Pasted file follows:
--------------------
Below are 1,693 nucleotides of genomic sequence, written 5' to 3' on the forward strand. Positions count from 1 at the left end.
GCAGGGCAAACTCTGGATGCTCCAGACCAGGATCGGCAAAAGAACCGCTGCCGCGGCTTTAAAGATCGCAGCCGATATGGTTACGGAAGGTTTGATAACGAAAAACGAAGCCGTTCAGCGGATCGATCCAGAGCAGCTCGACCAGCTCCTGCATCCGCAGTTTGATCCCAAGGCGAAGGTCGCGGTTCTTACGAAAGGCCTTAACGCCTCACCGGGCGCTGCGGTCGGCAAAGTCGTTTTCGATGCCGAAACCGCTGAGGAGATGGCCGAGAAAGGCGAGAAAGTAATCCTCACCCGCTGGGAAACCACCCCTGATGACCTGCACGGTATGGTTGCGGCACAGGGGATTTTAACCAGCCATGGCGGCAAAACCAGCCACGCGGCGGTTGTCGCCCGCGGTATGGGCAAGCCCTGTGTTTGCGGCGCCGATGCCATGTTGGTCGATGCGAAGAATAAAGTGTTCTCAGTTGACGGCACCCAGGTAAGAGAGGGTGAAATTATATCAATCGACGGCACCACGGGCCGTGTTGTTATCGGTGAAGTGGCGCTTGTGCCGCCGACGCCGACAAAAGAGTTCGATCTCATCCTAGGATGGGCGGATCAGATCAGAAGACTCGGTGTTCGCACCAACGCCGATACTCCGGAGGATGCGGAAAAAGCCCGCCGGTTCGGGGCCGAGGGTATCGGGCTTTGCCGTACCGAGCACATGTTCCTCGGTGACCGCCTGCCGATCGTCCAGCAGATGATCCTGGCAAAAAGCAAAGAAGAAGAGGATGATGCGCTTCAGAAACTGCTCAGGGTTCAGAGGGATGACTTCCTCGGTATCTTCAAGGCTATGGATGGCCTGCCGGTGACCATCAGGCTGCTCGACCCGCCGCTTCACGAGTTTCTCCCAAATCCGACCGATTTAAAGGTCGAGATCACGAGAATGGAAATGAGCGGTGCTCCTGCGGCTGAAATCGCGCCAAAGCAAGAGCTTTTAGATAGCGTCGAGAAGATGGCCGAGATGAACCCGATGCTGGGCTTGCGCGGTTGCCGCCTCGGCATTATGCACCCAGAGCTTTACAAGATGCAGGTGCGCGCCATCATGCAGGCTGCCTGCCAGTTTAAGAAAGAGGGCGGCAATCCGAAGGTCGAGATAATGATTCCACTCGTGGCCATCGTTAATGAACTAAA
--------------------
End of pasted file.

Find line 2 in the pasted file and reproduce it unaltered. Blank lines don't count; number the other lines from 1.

GCAGGGCAAACTCTGGATGCTCCAGACCAGGATCGGCAAAAGAACCGCTGCCGCGGCTTTAAAGATCGCAGCCGATATGGTTACGGAAGGTTTGATAACGAAAAACGAAGCCGTTCAGCGGATCGATCCAGAGCAGCTCGACCAGCTCCTGCATCCGCAGTTTGATCCCAAGGCGAAGGTCGCGGTTCTTACGAAAGGCCTTAACGCCTCACCGGGCGCTGCGGTCGGCAAAGTCGTTTTCGATGCCGAAACCGCTGAGGAGATGGCCGAGAAAGGCGAGAAAGTAATCCTCACCCGCTGGGAAACCACCCCTGATGACCTGCACGGTATGGTTGCGGCACAGGGGATTTTAACCAGCCATGGCGGCAAAACCAGCCACGCGGCGGTTGTCGCCCGCGGTATGGGCAAGCCCTGTGTTTGCGGCGCCGATGCCATGTTGGTCGATGCGAAGAATAAAGTGTTCTCAGTTGACGGCACCCAGGTAAGAGAGGGTGAAATTATATCAATCGACGGCACCACGGGCCGTGTTGTTATCGGTGAAGTGGCGCTTGTGCCGCCGACGCCGACAAAAGAGTTCGATCTCATCCTAGGATGGGCGGATCAGATCAGAAGACTCGGTGTTCGCACCAACGCCGATACTCCGGAGGATGCGGAAAAAGCCCGCCGGTTCGGGGCCGAGGGTATCGGGCTTTGCCGTACCGAGCACATGTTCCTCGGTGACCGCCTGCCGATCGTCCAGCAGATGATCCTGGCAAAAAGCAAAGAAGAAGAGGATGATGCGCTTCAGAAACTGCTCAGGGTTCAGAGGGATGACTTCCTCGGTATCTTCAAGGCTATGGATGGCCTGCCGGTGACCATCAGGCTGCTCGACCCGCCGCTTCACGAGTTTCTCCCAAATCCGACCGATTTAAAGGTCGAGATCACGAGAATGGAAATGAGCGGTGCTCCTGCGGCTGAAATCGCGCCAAAGCAAGAGCTTTTAGATAGCGTCGAGAAGATGGCCGAGATGAACCCGATGCTGGGCTTGCGCGGTTGCCGCCTCGGCATTATGCACCCAGAGCTTTACAAGATGCAGGTGCGCGCCATCATGCAGGCTGCCTGCCAGTTTAAGAAAGAGGGCGGCAATCCGAAGGTCGAGATAATGATTCCACTCGTGGCCATCGTTAATGAACTAAA